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by Michael Gros    
Torah from Dixie Staff Writer    

It’s Monday morning, 7:30 AM, and the sidewalks are packed, as Joseph walks from the subway to his Manhattan brokerage firm. As he approaches the office building where he works, he nearly trips over a homeless man sitting on the sidewalk.



It’s Monday morning, 7:30 AM, and the sidewalks are packed, as Joseph walks from the subway to his Manhattan brokerage firm. As he approaches the office building where he works, he nearly trips over a homeless man sitting on the sidewalk. Joseph thinks to himself what a little hard work and a bit of luck can do for a person. Joseph’s private school education, a distinguished undergraduate career at Princeton, and an MBA from Harvard earned him all of life’s rewards. He looks with disdain at this simple beggar living on the street. For a brief moment their eyes cross, and in that moment they seem to form a connection.

During that moment, the beggar also feels a connection with Joseph, but does not know why. From his usual 7:30 A.M. position on the sidewalk, Mark eyes the spiffy-looking, upper-class stockbroker who approaches him with suspicion. They are all alike, Mark thinks, this millionaire in his perfectly pressed Armani suit, crocodile leather briefcase and Italian silk tie, hurrying off to his important job. In the moment that Joseph’s and Mark’s eyes met, each felt that there was a connection between them. In fact, a bond exists between the two: Mark and Joseph are twins who were separated at birth, one subjected to a life of poverty, drugs, and gangs; the other treated to a life of glitzy social events, limousines, and all of life’s materialistic perks and opportunities. Mark and Joseph are identical twins, but a lifetime of growing up in vastly different environments has left them with little in common.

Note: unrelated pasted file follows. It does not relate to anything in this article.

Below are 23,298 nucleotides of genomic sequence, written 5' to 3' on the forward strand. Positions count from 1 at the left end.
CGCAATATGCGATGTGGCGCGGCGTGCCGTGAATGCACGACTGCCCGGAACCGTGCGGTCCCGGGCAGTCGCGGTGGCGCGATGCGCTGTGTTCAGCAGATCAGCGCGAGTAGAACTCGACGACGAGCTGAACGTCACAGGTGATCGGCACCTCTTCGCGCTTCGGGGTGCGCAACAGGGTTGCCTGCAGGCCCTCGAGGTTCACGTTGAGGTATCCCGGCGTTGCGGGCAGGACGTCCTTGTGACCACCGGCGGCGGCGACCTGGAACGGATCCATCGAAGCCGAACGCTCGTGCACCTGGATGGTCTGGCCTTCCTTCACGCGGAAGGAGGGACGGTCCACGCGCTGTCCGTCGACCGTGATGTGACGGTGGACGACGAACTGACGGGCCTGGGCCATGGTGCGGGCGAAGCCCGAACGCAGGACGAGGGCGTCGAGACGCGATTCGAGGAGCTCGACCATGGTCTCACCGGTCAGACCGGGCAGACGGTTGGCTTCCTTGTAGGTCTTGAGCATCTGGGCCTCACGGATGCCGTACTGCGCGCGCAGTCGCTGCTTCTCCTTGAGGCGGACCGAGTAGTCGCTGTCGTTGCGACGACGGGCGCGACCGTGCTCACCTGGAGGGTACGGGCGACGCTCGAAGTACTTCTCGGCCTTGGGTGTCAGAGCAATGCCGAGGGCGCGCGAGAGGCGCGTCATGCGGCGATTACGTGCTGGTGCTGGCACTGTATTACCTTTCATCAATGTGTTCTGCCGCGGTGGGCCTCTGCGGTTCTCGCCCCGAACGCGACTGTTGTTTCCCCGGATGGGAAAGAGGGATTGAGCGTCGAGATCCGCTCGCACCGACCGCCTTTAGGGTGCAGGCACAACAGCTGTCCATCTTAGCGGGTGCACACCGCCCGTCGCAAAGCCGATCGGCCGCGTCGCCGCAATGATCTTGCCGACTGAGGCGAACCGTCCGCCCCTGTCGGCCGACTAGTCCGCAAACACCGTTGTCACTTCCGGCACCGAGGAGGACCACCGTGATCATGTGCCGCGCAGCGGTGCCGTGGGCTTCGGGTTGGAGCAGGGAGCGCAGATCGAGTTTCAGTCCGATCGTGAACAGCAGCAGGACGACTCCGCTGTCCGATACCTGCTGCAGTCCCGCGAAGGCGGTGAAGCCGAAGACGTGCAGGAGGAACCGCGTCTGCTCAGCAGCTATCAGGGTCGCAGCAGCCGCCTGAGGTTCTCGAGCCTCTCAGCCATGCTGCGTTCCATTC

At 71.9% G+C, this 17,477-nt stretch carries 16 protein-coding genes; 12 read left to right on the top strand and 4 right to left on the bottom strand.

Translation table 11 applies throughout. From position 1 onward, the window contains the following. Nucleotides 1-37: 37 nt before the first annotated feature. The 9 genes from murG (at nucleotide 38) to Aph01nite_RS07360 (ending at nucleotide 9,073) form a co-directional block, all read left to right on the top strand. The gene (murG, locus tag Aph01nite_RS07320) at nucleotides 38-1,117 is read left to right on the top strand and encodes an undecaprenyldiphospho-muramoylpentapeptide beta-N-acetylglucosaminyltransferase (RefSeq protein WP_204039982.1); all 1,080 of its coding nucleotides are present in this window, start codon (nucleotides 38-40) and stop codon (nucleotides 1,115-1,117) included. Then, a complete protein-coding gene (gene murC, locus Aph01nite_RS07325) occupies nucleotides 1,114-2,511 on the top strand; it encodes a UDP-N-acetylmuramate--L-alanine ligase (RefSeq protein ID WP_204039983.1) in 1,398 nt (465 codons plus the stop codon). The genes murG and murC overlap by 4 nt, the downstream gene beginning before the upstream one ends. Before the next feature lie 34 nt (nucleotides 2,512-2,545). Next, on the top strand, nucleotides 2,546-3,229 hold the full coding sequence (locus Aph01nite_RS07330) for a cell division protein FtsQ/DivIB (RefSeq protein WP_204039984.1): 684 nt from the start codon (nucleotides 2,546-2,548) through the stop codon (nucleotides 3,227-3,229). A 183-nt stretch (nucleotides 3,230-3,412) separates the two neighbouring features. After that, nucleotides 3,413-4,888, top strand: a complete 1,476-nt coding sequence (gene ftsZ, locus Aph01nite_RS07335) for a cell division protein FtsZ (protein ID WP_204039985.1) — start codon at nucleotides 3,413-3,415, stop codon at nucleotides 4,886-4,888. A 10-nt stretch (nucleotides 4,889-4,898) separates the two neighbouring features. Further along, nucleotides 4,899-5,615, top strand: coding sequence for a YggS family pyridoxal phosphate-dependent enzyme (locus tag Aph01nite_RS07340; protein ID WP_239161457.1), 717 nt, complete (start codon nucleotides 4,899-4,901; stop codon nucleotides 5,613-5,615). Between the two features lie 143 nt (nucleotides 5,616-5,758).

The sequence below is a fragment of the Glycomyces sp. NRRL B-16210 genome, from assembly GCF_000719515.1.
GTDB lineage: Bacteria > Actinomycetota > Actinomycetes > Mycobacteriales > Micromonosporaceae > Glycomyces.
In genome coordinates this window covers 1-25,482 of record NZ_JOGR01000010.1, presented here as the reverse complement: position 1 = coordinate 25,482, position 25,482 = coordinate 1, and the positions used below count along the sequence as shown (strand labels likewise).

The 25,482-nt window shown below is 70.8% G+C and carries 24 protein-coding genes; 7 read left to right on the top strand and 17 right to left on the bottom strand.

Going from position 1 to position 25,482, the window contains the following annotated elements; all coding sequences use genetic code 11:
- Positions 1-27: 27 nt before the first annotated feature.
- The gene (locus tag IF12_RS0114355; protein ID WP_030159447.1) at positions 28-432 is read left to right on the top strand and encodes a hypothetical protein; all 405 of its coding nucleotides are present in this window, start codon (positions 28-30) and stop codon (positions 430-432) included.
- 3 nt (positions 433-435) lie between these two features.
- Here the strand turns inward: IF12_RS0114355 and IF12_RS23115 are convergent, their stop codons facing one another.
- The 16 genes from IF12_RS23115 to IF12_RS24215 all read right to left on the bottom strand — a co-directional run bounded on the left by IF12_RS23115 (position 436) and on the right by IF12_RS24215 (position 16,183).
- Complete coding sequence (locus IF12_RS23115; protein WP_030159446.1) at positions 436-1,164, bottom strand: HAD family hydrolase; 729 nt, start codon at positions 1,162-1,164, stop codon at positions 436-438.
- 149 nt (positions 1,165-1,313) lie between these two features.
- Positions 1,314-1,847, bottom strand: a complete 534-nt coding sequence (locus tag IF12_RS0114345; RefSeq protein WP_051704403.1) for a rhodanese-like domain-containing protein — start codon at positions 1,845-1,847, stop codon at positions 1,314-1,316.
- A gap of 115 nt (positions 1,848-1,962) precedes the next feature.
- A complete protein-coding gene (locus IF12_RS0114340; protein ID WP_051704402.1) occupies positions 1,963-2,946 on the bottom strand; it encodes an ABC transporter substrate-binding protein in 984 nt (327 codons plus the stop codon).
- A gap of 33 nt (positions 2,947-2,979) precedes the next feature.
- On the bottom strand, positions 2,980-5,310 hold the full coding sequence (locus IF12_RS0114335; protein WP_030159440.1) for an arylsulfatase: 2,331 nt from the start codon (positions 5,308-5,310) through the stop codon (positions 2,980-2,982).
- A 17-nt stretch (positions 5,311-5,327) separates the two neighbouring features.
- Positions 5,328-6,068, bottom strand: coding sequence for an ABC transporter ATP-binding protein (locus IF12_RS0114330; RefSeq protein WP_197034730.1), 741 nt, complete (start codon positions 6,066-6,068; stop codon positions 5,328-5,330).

Such a strong example shows the gigantic impact that the environment can have on one’s personality. Psychology teaches that our genes lay the foundation for our personality, but the environment plays a crucial role in influencing who we are. In this week’s Torah portion , one can find this same message repeated again and again. At the end of last week’s portion, we learn that the entire human race had become wicked, save for one family. G-d says that He "regrets" creating the human race, and decides to destroy everyone, except for Noah and his family. Parshat Noach begins, "Noah was a righteous man, perfect in his generations" (Genesis 6:9). Out of the entire human race, only Noah and his family were judged to be righteous, and to merit salvation. This point is clear, but what does the Torah mean when it says that Noah was "perfect in his generations?"

Rashi, the preeminent Torah commentator, explains that the sages of the Midrash differ as to what this line means. Rabbi Nechemia is quoted in the Midrash saying, "If in his age he [Noah] was righteous, then how much more so would he have been in the generation of Moses." If Noah could become a righteous man in an age of wicked people, how much more righteous would he be if he lived in a more moral generation? The level of Noah’s righteousness was limited by the morality of those around him. Why is this?